Pork bellies; what’s in your smokehouse?
Published 9:52 pm Tuesday, May 27, 2014
The commercial starts with a picture of the national debt meter running faster than a backyard squirrel can find and shimmy up a bird-seed feeder. Then, the smooth talking William Devane comes on and tells us that “I’ve worked hard for my money.” I thought he was an actor.
Anyway, he begins to tell us that life is uncertain. Well, duh? But that we would be in much better shape, financially, if we would simply buy some gold. Thanks, William, send me a few pounds.
After telling us about the appreciation of gold and how much it has increased in value throughout history, he asks, “What’s in your safe?”
First of all, I don’t have a safe and, if I did, I wouldn’t buy gold. I’d buy pork bellies. They’re up 47 percent in the last year. Take that, Mr. hard-working William Devane.
You may be wondering “What are pork bellies?” To say that they have to do with a hog is obvious. And we all know what a belly is, so we might assume that a pork belly has to do with the belly of a hog. That’s true.
In fact, the definition of pork belly is the “boneless cut of fatty meat from the belly of a pig.”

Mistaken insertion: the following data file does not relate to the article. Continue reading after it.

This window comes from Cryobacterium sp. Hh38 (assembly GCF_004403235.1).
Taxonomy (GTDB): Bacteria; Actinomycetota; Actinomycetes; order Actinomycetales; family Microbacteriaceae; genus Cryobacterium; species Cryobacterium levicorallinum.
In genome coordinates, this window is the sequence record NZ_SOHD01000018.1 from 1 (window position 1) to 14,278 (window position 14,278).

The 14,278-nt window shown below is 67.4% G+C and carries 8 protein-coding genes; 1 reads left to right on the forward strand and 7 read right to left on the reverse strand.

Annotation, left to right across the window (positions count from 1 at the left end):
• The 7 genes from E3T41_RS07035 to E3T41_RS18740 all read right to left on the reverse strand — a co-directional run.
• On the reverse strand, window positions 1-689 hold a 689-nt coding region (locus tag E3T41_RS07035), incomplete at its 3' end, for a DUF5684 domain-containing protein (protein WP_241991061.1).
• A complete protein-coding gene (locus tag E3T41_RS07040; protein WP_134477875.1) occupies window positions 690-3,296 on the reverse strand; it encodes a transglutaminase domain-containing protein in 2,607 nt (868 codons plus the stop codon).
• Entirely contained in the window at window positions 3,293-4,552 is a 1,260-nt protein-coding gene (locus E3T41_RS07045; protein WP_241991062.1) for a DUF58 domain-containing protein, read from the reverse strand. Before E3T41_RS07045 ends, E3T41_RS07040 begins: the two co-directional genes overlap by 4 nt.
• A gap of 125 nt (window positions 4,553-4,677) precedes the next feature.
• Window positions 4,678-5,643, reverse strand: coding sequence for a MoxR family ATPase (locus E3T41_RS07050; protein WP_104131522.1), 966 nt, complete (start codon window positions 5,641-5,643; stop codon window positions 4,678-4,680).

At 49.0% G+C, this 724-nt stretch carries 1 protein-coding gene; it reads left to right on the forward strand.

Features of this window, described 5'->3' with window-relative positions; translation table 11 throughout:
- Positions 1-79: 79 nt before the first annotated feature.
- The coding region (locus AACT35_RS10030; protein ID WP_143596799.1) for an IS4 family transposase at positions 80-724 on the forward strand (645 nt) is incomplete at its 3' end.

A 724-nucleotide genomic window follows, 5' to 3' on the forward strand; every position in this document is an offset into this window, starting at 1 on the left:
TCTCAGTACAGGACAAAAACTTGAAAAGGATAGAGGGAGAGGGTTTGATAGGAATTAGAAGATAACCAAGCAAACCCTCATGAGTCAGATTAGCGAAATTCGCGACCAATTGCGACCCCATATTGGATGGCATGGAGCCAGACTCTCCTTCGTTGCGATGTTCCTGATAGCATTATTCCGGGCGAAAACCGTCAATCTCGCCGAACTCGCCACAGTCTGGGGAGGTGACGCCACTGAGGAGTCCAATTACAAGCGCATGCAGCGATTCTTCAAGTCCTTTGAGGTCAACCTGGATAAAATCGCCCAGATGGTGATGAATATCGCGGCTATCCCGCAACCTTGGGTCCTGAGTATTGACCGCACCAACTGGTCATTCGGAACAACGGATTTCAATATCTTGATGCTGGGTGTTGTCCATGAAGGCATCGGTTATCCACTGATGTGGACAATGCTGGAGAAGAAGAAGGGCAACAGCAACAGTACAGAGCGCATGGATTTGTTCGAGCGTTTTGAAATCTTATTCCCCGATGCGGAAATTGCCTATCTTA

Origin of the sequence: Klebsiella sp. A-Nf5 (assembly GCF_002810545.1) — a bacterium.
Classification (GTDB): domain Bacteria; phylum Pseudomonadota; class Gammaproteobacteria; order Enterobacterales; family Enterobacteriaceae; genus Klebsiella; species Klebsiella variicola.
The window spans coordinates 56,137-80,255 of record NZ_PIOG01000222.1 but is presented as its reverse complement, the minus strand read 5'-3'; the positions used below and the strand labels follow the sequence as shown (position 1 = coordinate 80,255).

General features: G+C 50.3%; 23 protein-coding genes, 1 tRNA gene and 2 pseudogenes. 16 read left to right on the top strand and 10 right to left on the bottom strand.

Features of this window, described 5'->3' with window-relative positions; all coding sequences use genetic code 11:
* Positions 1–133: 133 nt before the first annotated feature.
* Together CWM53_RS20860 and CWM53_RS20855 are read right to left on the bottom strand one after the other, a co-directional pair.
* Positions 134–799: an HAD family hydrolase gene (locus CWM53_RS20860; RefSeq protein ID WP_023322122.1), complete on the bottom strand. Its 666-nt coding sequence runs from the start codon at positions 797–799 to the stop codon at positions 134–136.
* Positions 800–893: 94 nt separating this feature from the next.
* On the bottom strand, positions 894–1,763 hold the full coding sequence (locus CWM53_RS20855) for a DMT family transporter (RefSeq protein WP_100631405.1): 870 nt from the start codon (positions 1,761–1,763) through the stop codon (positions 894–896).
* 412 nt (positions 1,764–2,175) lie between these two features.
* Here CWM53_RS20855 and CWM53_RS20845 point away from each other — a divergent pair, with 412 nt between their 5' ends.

Sounds tasty, doesn’t it?
Once pork bellies have been cut and cured; that is smoked and salted, they become one of the most popular meats in America: bacon. Whether you have realized it or not, our country has gone bacon crazy. In fact, if you look up the popularity of bacon on the computer, the first opportunity for you to examine is “bacon-mania.”
What once was a simple breakfast meat to go along with eggs or one of the main ingredients of a BLT has turned into bacon vodka, chocolate covered bacon strips, bacon doughnuts, and so on. Wendy’s, the hamburger chain, created what they called the “Baconnator.”
The “Baconnator” is a hamburger with six strips of bacon on top of a half-pound of ground round and covered with cheese. The old advertising slogan from the Lays Company, “Bet you can’t eat one” need not apply.
By the way, the “Baconnator” sold 25 million in its first eight weeks. Stock prices for Lipitor went through the roof.
Meanwhile, Donna Sue mentions that she would like some bacon and, like all good husbands, I drop all that I’m doing and go to the store for some bacon. I know where they keep it and see the brand that we usually buy. Ever heard of sticker shock?
The meat man appears and I ask, “May I have a price check? It looks like the first number on this price tag has been mistakenly listed as a nine, as in $9.09. That’s probably for two pounds and I only want one.”
“Oh, that’s the right price,” he kindly says. “The price of bacon is out of this world.”
“Can I have three slices?” He didn’t laugh.
Back to William Devane and his question of what is in my safe. Gold seems to be a good hedge against the uncertainties of modern finances. It seems that the world will always treasure it.
But, who wants just an ordinary, run-of-the-mill investment. Not me. I’m going back to the old days and build me a smokehouse and fill it full of pork bellies. Next year, you may see me on television, in gold-threaded overalls asking the question, “What’s in your smokehouse?”